FTW97FA099
FTW97FA099

HISTORY OF FLIGHT:

On February 3, 1997, at 1630 mountain standard time, an Aeronca 65-TC, N31794, registered to and operated by a private owner under Title 14 CFR Part 91, impacted terrain following a loss of control during the takeoff initial climb near Moriarty, New Mexico. The private pilot and the passenger received fatal injuries and the airplane sustained substantial damage. Visual meteorological conditions prevailed for the planned cross country flight and a flight plan was not filed. The flight originated from the Moriarty Airport at the time of the accident.

Local authorities, airport personnel, and acquaintances of the pilot and passenger reported to the NTSB investigator-in-charge that the pilot and passenger arrived at Columbus, New Mexico, on February 2, 1997, to complete the purchase of N31794. On February 3, 1997, at Columbus, New Mexico, the pilot made two local flights in the airplane for approximately 45 minutes during which he performed some flight maneuvers and several takeoffs and landings. The Columbus Airport winds were from the west at 10 knots with a temperature of 30 degrees Fahrenheit when the flight departed Columbus (elevation 4,024 feet) at 0915 with en route refueling stops planned for Truth or Consequences (elevation 4,850 feet), New Mexico, and Socorro, (elevation 4,850 feet) New Mexico. The airplane was topped with 10.2 gallon of fuel at Truth or Consequences and 4.9 gallons at Socorro. Subsequently, the pilot changed the next refueling stop from Santa Rosa (elevation 4,782 feet) to Moriarty (elevation 6,201 feet).

Between 1530 and 1600, the airplane was observed executing a 45 degree entry to the downwind pattern for runway 26 at Moriarty and subsequently a 40 degree bank angle turn onto final approach to the runway. During the refueling (6.7 gallons), the pilot stated that they wanted to make Tucumcari (elevation 4,064 feet), New Mexico, by sunset. At Moriarty, the winds were from the west/northwest at 10 knots with gusts to 15 or 20 knots with occasional light to moderate turbulence in the area, and a temperature of 50 degrees Fahrenheit. The airplane was observed taxiing to intersection Delta and beginning the initial takeoff roll on runway 26. Runway length available from intersection Delta is 5,100 feet.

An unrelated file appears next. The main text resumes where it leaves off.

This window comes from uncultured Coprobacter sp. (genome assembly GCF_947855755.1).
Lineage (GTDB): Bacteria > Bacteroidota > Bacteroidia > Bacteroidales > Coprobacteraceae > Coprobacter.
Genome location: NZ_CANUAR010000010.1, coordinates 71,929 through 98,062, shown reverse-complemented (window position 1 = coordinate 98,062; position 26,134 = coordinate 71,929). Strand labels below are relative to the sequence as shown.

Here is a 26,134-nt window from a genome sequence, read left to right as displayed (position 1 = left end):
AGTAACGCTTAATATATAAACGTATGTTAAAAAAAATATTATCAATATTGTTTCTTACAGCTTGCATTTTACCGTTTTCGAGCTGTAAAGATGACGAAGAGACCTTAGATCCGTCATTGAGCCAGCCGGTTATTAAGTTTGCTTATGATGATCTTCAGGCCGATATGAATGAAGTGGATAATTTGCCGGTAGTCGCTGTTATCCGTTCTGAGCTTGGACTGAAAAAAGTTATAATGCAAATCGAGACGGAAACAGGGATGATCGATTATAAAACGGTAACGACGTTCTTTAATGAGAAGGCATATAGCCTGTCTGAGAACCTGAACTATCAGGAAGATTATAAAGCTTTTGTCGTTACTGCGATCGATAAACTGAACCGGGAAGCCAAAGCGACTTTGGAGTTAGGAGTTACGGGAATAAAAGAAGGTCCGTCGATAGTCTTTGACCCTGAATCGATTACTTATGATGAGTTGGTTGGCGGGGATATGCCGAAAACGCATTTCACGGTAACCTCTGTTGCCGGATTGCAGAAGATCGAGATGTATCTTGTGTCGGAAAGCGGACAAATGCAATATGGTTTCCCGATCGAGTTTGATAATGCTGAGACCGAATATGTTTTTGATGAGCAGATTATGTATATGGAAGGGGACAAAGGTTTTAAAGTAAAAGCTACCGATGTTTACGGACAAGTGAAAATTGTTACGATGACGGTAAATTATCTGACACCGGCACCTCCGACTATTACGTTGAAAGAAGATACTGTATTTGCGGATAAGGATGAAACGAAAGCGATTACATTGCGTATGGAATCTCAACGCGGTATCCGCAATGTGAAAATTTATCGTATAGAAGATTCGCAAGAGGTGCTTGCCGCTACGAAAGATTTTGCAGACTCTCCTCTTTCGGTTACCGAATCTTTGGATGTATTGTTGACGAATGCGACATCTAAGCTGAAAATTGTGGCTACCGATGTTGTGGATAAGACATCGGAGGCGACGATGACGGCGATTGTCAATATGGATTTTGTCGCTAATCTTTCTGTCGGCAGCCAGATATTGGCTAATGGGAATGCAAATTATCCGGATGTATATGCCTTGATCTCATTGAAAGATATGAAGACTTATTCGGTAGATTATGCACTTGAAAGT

The takeoff roll was the last observation of the airplane until the next morning. During a glider instructional flight on February 4, 1996, at approximately 1045, the instructor spotted the accident site approximately 1/2 mile south of the Moriarty Airport. The glider instructor returned to the airport where he called 911. The New Mexico State Police logged the call at 1130, and the Torrance County Dispatch Center logged the 911 call at 1136. There were no reported witnesses to this accident.

PERSONNEL INFORMATION:

Review of the FAA records, aircraft flight records, and the pilot logbook by the investigator-in-charge revealed the pilot obtained the private pilot certificate with the single engine land rating on July 14, 1983. The last third class medical certificate was issued to the pilot on June 13, 1994. The pilot's first flight logged in a tailwheel airplane was in May 1994 in the Sonerai experimental category aircraft with 74.5 hours logged in the aircraft by June 1995. The pilot logbook indicated 80.5 hours in the Thorp T-18 from September 1995 through December 1996. The pilot's total flight time logged was 949 hours. On July 5, 1996, the pilot logbook showed a 0.5 hour check out in an Aeronca. An aircraft flight card (copy enclosed) was found in the aircraft. For February 3, 1997, the card indicated 4.04 hours of flight time (tachometer 340.00 to 344.04) for N31794 from Columbus to Moriarty.